Current knowledge on adolescent driver distraction
Authors: C. Raymond Bingham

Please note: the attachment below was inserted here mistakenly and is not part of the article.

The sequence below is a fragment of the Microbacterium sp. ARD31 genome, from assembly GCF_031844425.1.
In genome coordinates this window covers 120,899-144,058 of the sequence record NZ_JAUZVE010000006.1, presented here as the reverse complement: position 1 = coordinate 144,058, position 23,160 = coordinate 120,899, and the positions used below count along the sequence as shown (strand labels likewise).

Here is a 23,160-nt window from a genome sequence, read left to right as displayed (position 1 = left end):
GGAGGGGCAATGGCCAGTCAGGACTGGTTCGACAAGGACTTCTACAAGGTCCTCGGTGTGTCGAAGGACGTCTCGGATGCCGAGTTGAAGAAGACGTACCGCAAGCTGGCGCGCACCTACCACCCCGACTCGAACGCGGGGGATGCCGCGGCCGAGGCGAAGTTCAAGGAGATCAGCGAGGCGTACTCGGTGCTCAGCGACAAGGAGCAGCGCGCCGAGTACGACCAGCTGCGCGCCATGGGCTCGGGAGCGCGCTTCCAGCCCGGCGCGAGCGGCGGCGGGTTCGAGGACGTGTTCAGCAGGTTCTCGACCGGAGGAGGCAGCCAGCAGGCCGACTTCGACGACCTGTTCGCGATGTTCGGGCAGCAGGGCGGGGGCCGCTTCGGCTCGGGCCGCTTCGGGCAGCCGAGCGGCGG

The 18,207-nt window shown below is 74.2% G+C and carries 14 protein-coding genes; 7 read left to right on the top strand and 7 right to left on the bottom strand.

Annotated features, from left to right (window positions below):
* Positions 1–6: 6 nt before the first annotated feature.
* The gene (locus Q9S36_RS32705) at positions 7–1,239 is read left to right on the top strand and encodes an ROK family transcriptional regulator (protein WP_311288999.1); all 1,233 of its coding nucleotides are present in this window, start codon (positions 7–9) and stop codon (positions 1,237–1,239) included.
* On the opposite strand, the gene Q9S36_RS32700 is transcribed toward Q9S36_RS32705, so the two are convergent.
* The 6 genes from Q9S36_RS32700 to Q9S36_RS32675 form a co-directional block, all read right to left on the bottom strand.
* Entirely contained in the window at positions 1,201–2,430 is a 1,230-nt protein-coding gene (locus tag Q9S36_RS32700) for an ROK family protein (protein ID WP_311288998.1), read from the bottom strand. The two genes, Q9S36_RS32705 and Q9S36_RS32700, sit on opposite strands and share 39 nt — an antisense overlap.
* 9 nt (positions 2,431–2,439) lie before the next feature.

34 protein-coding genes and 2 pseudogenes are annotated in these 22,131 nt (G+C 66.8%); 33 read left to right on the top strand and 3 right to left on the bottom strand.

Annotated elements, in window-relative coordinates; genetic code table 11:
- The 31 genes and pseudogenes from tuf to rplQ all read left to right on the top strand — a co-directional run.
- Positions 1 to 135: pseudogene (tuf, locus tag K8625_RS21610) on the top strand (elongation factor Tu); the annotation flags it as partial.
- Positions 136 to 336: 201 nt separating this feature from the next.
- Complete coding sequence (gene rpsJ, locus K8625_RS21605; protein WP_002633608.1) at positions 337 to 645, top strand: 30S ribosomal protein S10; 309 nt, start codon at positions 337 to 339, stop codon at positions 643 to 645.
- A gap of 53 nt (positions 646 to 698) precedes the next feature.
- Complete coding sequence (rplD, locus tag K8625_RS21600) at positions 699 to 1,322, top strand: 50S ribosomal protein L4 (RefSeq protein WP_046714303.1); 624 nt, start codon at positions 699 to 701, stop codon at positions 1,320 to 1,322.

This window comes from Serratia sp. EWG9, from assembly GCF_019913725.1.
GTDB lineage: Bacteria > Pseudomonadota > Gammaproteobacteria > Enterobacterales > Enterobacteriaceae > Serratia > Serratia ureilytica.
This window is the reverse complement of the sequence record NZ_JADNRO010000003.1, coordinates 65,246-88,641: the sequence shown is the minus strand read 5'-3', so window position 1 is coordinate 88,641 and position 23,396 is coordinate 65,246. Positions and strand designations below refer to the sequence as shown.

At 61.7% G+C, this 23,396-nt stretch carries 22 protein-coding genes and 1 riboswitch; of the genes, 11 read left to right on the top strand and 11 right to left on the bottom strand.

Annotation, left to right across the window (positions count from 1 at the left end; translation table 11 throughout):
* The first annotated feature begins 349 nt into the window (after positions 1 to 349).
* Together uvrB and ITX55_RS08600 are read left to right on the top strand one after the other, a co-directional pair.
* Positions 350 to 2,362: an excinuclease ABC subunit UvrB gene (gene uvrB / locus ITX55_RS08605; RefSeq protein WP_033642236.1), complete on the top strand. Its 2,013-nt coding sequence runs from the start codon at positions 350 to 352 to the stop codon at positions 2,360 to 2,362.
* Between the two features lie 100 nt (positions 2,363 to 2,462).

Motor vehicle collisions (crashes) are the leading cause of death to adolescents and are a major contributor to nonfatal injuries. There are many contributors to crash-related morbidity and mortality of adolescents, such as inexperience and lack of skills, immaturity, and distraction. Driver distraction is an important threat to the public health and safety of adolescent drivers, their passengers, and those with whom they share the public roadways. Currently, there is heightened awareness of driver distraction, motivated strongly by the media's interest in the effects on driving of using cell phones to talk or text; however, hand-held devices are only one source of driver distraction, and many other causes of this perennial threat to motor vehicle safety exist and need to be addressed. Therefore, this supplement of the Journal of Adolescent Health examines distraction among young drivers broadly, rather than focusing narrowly on one or two sources of distraction, and addresses the topic in a manner that is relevant to both researchers and practitioners dedicated to enhancing the health, safety, and well-being of adolescents.